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Self-defence and state of necessity in the statute of the ICC

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Chapter Summary

When a person is prosecuted before the International Criminal Court (ICC) for a crime referred to in the Statute (Art. 5-8), he/she can invoke different defences. Self-defence can be invoked in the context of interstate relationships, as well as individual ones. This chapter begins with an examination of the plea of self-defence as this is the main object of Art. 31, 1, c and moves to an analysis of the wider concept of necessity. It considers how the self-defence concept has been dealt with by the International Law Commission (ILC) and examines the extent of this objection in the Statute of the ICC. In an armed conflict, there is a presumption that an act of war is justified if it is consistent with the applicable law, such as the law of armed conflicts or international humanitarian law (IHL) considered lato sensu.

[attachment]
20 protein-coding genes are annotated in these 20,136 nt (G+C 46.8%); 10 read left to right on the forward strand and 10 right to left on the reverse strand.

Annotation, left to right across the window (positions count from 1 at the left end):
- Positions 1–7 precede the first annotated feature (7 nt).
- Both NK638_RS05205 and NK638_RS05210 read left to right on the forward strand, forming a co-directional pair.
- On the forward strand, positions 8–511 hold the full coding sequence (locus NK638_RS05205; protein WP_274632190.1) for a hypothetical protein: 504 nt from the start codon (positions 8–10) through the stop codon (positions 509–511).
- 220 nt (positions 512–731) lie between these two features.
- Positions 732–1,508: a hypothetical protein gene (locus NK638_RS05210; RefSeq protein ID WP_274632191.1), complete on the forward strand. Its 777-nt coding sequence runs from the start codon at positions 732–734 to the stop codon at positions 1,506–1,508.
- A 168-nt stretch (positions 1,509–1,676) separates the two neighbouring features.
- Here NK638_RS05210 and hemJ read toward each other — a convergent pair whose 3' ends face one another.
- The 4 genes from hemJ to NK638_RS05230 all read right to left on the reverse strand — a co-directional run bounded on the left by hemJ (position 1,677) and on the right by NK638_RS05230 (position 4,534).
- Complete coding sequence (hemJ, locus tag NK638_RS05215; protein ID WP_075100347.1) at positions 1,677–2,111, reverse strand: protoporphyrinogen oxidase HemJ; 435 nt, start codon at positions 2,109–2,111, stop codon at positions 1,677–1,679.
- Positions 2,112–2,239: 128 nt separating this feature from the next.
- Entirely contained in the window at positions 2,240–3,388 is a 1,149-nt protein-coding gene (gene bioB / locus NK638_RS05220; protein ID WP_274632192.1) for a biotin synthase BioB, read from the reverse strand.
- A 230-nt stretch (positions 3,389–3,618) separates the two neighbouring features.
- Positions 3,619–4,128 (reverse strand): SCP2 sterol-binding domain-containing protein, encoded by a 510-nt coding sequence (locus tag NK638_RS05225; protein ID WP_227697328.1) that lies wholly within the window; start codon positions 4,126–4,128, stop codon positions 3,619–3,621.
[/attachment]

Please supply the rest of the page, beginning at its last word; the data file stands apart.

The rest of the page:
Keywords: armed conflict; International Criminal Court (ICC); international humanitarian law (IHL); International Law Commission (ILC); self-defence

10.1163/ej.9789004163089.i-1122.210
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